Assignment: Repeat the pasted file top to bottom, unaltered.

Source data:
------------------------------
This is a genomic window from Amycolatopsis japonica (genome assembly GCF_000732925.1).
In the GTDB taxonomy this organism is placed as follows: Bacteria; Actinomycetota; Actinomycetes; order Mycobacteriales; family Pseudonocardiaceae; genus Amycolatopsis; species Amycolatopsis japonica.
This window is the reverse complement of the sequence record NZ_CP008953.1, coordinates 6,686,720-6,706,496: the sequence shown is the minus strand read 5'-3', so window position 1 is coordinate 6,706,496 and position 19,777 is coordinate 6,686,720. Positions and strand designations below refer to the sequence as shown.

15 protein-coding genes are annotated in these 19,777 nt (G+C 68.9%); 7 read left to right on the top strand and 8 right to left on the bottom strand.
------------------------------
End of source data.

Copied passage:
This is a genomic window from Amycolatopsis japonica (genome assembly GCF_000732925.1).
In the GTDB taxonomy this organism is placed as follows: Bacteria; Actinomycetota; Actinomycetes; order Mycobacteriales; family Pseudonocardiaceae; genus Amycolatopsis; species Amycolatopsis japonica.
This window is the reverse complement of the sequence record NZ_CP008953.1, coordinates 6,686,720-6,706,496: the sequence shown is the minus strand read 5'-3', so window position 1 is coordinate 6,706,496 and position 19,777 is coordinate 6,686,720. Positions and strand designations below refer to the sequence as shown.

15 protein-coding genes are annotated in these 19,777 nt (G+C 68.9%); 7 read left to right on the top strand and 8 right to left on the bottom strand.